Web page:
As of May 2010 most states do not have educational requirements to be a paralegal. Paralegals work under attorney’s and should have some sort of college experience. It also recommended that paralegals have 3-5 years work experience in the field. Below are some general skills and education a paralegal should have.
Paralegals need to have outstanding communication and organizational skills and be able to efficiently juggle numerous ever-changing tasks in a fast-paced environment. Excellent writing and phone skills are key, as are the ability to process and maintain detailed paper records and the focus to of schedule meetings, depositions, hearing and trials that involve a number of different parties.
Paralegals, also called legal assistants, are individuals who, through training or education, perform legal work that an attorney might do himself. They draft legal pleadings, perform legal research and assist lawyers in all manner of courthouse transactions from hearings to arbitration to mediation.
While no formal education is required, it can help people get a foot in the door. Various paralegal programs are offered across the country to include two- and four-year degree programs and certification training.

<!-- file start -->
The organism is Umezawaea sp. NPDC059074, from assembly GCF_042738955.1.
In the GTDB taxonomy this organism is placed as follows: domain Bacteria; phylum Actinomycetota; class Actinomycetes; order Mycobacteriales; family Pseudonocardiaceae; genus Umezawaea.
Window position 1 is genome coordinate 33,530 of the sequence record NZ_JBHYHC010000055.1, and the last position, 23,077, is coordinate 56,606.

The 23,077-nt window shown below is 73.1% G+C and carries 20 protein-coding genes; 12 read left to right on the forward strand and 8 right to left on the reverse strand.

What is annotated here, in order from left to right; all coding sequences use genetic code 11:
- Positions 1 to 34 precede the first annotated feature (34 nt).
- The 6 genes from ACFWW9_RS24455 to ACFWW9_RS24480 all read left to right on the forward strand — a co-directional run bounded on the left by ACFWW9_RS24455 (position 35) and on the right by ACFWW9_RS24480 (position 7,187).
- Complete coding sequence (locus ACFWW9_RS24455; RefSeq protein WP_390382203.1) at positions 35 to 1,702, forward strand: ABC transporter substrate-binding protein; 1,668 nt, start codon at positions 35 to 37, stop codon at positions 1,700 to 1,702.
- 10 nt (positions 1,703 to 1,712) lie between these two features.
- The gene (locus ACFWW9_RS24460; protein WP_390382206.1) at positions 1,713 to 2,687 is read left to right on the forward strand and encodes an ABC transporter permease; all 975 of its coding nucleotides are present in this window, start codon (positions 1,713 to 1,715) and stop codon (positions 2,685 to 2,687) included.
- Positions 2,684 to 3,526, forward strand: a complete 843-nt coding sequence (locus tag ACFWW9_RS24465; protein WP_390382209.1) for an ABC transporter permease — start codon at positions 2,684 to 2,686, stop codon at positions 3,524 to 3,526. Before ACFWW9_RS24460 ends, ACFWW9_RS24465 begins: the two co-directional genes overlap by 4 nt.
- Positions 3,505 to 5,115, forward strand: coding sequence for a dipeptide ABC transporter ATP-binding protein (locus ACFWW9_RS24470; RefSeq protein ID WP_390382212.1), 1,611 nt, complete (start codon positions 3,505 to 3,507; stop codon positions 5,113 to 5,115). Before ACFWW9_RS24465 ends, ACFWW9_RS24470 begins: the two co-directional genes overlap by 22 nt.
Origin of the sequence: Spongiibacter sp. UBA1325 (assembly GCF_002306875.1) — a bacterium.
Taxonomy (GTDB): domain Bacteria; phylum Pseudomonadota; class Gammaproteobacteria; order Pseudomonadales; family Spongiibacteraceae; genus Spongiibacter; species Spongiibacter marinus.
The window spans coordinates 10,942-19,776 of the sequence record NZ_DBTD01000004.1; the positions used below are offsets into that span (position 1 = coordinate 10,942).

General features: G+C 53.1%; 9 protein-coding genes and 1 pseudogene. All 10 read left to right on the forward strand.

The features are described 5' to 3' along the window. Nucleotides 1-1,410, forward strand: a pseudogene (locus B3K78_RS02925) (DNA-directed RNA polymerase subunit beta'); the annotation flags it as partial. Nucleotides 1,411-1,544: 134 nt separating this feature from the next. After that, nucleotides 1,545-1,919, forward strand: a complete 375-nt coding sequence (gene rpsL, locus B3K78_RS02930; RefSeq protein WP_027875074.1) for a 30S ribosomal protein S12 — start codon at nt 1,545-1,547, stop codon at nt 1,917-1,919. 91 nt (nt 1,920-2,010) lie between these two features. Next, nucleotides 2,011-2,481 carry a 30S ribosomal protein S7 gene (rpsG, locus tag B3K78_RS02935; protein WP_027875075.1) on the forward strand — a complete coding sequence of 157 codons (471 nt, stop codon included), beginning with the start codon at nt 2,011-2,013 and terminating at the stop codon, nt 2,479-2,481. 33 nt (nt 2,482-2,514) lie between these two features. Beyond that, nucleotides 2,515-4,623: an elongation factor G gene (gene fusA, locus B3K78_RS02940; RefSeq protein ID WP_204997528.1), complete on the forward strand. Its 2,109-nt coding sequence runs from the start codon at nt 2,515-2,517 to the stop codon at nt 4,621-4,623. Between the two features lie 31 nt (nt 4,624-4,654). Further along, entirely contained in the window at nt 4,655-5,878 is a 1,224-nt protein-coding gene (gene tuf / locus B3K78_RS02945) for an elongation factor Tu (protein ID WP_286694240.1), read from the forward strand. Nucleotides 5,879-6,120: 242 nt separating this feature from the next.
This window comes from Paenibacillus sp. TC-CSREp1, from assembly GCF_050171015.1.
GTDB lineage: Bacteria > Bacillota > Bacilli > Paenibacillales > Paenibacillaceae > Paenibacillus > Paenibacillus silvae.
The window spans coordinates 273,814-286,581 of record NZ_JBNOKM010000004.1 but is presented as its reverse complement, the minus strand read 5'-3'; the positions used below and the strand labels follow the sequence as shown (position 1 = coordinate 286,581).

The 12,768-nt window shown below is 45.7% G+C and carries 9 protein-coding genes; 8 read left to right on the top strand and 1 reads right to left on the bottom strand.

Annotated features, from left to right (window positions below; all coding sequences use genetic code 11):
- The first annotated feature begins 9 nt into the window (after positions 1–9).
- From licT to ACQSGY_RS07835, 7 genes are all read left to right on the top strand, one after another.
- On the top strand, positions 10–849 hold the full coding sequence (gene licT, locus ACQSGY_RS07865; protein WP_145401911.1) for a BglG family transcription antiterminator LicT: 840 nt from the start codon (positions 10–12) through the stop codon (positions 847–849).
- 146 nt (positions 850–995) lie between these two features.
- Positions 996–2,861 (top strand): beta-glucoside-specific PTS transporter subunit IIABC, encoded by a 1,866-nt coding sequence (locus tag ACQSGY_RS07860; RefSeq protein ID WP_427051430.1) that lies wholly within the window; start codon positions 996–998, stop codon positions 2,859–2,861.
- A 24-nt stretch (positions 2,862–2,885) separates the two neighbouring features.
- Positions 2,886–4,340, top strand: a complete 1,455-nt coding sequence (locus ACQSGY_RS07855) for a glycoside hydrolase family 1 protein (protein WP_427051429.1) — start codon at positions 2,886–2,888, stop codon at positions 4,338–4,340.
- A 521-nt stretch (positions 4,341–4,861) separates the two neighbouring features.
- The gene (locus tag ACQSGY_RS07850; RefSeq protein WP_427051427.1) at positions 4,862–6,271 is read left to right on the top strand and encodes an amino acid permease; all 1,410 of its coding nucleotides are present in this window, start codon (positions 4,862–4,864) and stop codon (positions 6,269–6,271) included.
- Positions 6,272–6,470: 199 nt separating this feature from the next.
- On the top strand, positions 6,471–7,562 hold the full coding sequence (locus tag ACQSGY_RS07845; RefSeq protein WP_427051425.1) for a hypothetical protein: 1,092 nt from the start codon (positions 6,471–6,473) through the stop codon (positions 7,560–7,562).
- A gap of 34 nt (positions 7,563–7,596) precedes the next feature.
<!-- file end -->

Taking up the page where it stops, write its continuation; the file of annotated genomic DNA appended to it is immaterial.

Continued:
Some firms (mainly very large ones) require a B.S. or B.A. degree along with paralegal certification in order to practice as a legal assistant with their attorneys. Paralegal certification programs vary widely in cost, length and stature. The ABA investigates interested paralegal programs for inclusion on its approved list.
Salaries for paralegals vary depending on location, type of practice and the education and experience of the legal assistant, but according to the Bureau of Labor Statistics, paralegal salaries in 2009 ranged from $29,000 to $73,000. The average annual wage across the country was $46,000.
Many paralegals join local and national associations to network, lobby and keep abreast of ongoing changes in the field of practice. The two largest national paralegal organizations are NALA (National Association of Legal Assistants) and NFPA (National Federation of Paralegal Associations). Most state bar organizations also have a paralegal division.